[Google Scholar]
  3. , , , , . The resiliency status and emotional distress in mothers of children with cancer. J Clin Psychol. 2015;71:15-26.
    [Google Scholar]
  4. , , , , , . Anxiety and depression: A Cross-sectional survey among parents of children with cancer. Indian J Palliat Care. 2018;24:82-5.
    [Google Scholar]
  5. , , , , , . Promoting resilience among parents and caregivers of children with cancer. J Palliat Med. 2013;16:645-52.
    [Google Scholar]
  6. , , , , , , . Resilience and psychosocial outcomes in parents of children with cancer. Pediatr Blood Cancer. 2014;61:552-7.
    [Google Scholar]
  7. , , , , , , . Psychological distress in parents of children with advanced cancer. JAMA Pediatr. 2013;167:537-43.
    [Google Scholar]
  8. , , , . Resilience and quality of life of mothers of children with intellectual disability. Health Psychol. 2011;1:178-87.
    [Google Scholar]
  9. , , , , . Childhood maltreatment, risk and resilience. Int J Ment Health Addict. 2011;9:343-6.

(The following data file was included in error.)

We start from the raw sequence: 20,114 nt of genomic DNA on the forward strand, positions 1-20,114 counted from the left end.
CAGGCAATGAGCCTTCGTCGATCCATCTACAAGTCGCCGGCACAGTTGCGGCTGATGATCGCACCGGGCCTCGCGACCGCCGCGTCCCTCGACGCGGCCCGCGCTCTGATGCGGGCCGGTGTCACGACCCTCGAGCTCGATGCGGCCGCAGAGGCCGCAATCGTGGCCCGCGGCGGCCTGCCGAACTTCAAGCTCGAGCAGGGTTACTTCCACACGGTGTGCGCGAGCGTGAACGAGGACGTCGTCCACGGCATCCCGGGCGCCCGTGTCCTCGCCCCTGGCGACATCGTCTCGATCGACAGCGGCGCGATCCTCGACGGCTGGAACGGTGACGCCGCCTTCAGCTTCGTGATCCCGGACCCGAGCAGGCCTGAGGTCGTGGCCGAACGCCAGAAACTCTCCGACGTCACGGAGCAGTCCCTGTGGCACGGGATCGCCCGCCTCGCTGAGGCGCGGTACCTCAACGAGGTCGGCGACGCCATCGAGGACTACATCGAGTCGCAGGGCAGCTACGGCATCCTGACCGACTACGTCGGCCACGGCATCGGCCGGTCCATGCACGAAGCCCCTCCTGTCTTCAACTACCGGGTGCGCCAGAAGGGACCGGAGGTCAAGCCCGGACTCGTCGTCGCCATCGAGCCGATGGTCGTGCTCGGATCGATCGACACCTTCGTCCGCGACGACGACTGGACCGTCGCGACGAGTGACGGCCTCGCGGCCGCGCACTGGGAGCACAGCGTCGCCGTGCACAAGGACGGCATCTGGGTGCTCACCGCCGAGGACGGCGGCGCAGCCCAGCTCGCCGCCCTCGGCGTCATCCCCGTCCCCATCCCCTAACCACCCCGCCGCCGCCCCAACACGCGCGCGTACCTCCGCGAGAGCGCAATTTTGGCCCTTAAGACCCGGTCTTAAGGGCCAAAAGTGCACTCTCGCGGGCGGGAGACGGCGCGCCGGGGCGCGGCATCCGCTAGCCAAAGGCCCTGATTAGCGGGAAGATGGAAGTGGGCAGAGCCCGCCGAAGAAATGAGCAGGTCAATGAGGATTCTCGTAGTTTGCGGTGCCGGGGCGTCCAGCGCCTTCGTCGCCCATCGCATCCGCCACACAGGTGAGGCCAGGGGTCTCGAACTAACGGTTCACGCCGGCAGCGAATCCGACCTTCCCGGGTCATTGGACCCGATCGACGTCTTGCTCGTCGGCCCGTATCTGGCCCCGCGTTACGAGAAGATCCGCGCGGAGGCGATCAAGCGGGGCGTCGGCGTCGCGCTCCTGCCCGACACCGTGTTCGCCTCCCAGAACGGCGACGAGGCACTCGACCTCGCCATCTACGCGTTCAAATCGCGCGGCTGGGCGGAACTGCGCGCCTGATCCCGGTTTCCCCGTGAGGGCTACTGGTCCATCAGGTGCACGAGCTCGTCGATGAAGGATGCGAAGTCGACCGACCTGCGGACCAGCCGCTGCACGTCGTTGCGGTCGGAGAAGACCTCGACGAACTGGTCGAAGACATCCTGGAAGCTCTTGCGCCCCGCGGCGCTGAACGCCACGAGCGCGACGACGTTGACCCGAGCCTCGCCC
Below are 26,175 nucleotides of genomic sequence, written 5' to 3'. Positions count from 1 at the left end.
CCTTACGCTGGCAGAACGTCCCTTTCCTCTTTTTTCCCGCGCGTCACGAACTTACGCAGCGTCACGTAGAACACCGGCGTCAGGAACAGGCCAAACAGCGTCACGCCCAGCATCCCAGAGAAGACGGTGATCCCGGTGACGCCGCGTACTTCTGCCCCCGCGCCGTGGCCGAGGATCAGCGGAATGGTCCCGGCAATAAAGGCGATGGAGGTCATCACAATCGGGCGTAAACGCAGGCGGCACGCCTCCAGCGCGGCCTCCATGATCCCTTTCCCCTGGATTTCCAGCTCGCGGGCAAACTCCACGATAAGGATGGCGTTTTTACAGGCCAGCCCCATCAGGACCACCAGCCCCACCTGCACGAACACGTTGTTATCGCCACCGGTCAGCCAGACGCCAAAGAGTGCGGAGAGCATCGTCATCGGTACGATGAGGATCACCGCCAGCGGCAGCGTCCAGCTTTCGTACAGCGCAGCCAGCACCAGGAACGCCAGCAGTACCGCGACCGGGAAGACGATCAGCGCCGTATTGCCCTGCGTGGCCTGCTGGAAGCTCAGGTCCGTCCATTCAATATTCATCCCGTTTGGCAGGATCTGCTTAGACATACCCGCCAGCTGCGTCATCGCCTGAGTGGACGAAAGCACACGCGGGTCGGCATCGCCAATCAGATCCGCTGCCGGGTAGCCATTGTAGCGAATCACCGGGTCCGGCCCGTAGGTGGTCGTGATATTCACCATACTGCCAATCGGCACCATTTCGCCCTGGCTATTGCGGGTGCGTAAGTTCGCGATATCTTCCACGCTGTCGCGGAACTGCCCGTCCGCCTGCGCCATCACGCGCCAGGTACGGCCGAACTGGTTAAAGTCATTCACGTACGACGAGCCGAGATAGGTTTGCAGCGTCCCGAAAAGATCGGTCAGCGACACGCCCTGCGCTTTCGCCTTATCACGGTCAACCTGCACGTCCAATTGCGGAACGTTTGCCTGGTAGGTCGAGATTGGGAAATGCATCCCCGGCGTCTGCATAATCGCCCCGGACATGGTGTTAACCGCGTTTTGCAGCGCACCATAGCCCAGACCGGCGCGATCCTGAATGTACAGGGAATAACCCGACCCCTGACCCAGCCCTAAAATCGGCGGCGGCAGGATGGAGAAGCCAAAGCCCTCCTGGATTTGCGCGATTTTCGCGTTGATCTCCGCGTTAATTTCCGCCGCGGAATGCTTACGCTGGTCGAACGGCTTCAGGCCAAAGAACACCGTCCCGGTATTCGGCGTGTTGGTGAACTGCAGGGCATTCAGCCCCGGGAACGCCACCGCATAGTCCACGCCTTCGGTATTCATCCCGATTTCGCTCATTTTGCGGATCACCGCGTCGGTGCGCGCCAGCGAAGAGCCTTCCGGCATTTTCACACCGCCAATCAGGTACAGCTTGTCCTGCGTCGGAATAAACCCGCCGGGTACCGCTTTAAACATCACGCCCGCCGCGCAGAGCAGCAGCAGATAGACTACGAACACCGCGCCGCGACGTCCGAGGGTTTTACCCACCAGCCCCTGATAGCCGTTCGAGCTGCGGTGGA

[Google Scholar]
  10. , , . Child, parent and family factors as predictors of adjustment for siblings of children with a disability. J Intellect Disabil Res. 2006;50:937-48.
    [Google Scholar]
  11. , . A cross-cultural comparison of resilience in adolescents. J Pediatr Nurs. 2001;16:172-9.
    [Google Scholar]
  12. , . Family Resilience as a Predictor of Better Adjustment among International Adoptees. PhD Dissertation: The University of Texas at Arlingto
    [Google Scholar]
  13. , , , , . The moderating role of resilience in the relationship between early maladaptive schemas and anxiety and depression symptoms among firefighters. Pract Clin Psychol. 2017;5:133-40.
    [Google Scholar]
  14. , , , , . Relationship of psychological hardiness and resilience with the mental health in pre-hospital technicians, Guilan Province. J Holistic Nurs Midwifery. 2016;26:10-8.
    [Google Scholar]
  15. , , . The relationship between family functioning, differentiation of self and resiliency with stress, anxiety and depression in the married women Kermanshah city. Q Couns Psychother Fam. 2013;3:297-329.